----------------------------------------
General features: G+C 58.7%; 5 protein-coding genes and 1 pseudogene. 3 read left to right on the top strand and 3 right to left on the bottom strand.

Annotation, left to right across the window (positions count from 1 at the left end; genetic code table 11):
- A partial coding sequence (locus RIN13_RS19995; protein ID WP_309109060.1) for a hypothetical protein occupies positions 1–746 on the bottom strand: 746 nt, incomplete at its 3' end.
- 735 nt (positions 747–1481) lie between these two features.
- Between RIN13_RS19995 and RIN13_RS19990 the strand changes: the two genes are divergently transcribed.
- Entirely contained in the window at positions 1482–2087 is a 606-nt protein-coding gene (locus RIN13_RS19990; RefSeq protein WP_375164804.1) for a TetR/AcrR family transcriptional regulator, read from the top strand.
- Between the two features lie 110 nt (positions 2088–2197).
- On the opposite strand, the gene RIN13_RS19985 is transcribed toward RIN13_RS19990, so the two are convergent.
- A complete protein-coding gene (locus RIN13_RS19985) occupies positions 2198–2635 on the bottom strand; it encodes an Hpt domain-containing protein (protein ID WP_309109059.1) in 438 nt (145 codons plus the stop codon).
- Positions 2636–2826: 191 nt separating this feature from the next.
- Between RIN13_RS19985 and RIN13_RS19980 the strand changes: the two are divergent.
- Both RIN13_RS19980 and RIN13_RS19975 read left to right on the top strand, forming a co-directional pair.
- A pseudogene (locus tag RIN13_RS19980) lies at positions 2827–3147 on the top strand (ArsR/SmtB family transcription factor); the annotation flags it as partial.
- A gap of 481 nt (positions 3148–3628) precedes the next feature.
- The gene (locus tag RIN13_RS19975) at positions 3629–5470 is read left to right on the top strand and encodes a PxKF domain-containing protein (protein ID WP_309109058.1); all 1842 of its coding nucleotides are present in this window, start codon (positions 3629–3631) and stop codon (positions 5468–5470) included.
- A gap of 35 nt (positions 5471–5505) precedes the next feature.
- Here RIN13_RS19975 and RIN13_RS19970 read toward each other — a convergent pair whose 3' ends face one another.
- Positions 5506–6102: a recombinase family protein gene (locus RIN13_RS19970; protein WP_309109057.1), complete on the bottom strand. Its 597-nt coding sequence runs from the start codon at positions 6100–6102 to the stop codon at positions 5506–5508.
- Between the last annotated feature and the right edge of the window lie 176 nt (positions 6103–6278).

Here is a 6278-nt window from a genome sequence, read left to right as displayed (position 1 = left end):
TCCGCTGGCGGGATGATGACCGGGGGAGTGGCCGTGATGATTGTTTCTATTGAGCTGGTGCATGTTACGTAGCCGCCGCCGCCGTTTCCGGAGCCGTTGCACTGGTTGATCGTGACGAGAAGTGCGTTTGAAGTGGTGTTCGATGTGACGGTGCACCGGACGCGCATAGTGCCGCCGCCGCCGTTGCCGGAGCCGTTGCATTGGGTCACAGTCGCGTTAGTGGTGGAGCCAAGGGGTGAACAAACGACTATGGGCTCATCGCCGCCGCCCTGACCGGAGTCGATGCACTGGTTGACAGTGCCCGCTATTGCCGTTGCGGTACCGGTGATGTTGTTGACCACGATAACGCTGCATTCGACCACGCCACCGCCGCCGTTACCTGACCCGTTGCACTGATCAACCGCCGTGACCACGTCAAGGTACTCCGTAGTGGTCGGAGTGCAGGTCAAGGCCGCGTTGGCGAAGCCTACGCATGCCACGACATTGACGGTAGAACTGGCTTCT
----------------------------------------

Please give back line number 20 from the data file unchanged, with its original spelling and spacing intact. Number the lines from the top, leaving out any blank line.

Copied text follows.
Here is a 6278-nt window from a genome sequence, read left to right as displayed (position 1 = left end):